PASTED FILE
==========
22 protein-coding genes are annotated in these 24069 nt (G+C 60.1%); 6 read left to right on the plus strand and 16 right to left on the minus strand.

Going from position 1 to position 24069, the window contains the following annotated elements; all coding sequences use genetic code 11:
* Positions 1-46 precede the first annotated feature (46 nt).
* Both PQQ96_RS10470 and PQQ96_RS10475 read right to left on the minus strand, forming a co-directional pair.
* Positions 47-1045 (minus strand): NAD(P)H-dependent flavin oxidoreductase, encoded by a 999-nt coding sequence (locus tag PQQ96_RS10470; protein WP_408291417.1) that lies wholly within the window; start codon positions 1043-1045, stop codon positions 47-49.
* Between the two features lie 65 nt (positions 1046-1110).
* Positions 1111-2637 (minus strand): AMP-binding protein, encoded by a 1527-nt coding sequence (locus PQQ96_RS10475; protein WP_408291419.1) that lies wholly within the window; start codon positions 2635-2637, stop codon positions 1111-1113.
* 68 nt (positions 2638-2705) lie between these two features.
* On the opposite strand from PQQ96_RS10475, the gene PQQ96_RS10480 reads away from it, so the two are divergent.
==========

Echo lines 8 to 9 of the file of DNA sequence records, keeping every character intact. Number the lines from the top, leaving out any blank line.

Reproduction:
* 68 nt (positions 2638-2705) lie between these two features.
* On the opposite strand from PQQ96_RS10475, the gene PQQ96_RS10480 reads away from it, so the two are divergent.